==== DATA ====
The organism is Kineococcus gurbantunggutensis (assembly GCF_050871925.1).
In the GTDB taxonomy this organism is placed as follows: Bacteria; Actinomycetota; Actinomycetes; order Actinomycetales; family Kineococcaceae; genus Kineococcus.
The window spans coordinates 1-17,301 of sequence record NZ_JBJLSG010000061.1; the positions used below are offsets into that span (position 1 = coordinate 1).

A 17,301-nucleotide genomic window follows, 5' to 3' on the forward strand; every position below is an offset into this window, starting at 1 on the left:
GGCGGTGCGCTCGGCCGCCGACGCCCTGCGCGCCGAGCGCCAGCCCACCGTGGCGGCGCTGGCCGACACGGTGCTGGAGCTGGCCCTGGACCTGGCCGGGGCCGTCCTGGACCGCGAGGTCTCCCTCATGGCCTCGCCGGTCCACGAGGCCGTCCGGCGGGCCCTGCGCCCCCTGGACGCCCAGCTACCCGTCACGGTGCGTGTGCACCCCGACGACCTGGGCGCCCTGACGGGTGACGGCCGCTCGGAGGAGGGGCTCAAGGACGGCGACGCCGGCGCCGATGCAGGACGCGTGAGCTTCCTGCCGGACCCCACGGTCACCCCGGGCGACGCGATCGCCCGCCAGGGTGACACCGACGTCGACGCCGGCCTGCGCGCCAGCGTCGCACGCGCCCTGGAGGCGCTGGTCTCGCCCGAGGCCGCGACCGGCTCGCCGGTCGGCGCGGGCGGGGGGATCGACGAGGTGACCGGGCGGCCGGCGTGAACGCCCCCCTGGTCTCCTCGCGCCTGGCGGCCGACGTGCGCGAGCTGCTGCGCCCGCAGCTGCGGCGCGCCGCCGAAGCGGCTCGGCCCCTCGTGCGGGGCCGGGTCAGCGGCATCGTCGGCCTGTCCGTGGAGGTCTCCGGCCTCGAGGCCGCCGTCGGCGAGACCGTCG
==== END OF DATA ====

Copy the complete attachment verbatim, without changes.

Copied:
The organism is Kineococcus gurbantunggutensis (assembly GCF_050871925.1).
In the GTDB taxonomy this organism is placed as follows: Bacteria; Actinomycetota; Actinomycetes; order Actinomycetales; family Kineococcaceae; genus Kineococcus.
The window spans coordinates 1-17,301 of sequence record NZ_JBJLSG010000061.1; the positions used below are offsets into that span (position 1 = coordinate 1).

A 17,301-nucleotide genomic window follows, 5' to 3' on the forward strand; every position below is an offset into this window, starting at 1 on the left:
GGCGGTGCGCTCGGCCGCCGACGCCCTGCGCGCCGAGCGCCAGCCCACCGTGGCGGCGCTGGCCGACACGGTGCTGGAGCTGGCCCTGGACCTGGCCGGGGCCGTCCTGGACCGCGAGGTCTCCCTCATGGCCTCGCCGGTCCACGAGGCCGTCCGGCGGGCCCTGCGCCCCCTGGACGCCCAGCTACCCGTCACGGTGCGTGTGCACCCCGACGACCTGGGCGCCCTGACGGGTGACGGCCGCTCGGAGGAGGGGCTCAAGGACGGCGACGCCGGCGCCGATGCAGGACGCGTGAGCTTCCTGCCGGACCCCACGGTCACCCCGGGCGACGCGATCGCCCGCCAGGGTGACACCGACGTCGACGCCGGCCTGCGCGCCAGCGTCGCACGCGCCCTGGAGGCGCTGGTCTCGCCCGAGGCCGCGACCGGCTCGCCGGTCGGCGCGGGCGGGGGGATCGACGAGGTGACCGGGCGGCCGGCGTGAACGCCCCCCTGGTCTCCTCGCGCCTGGCGGCCGACGTGCGCGAGCTGCTGCGCCCGCAGCTGCGGCGCGCCGCCGAAGCGGCTCGGCCCCTCGTGCGGGGCCGGGTCAGCGGCATCGTCGGCCTGTCCGTGGAGGTCTCCGGCCTCGAGGCCGCCGTCGGCGAGACCGTCG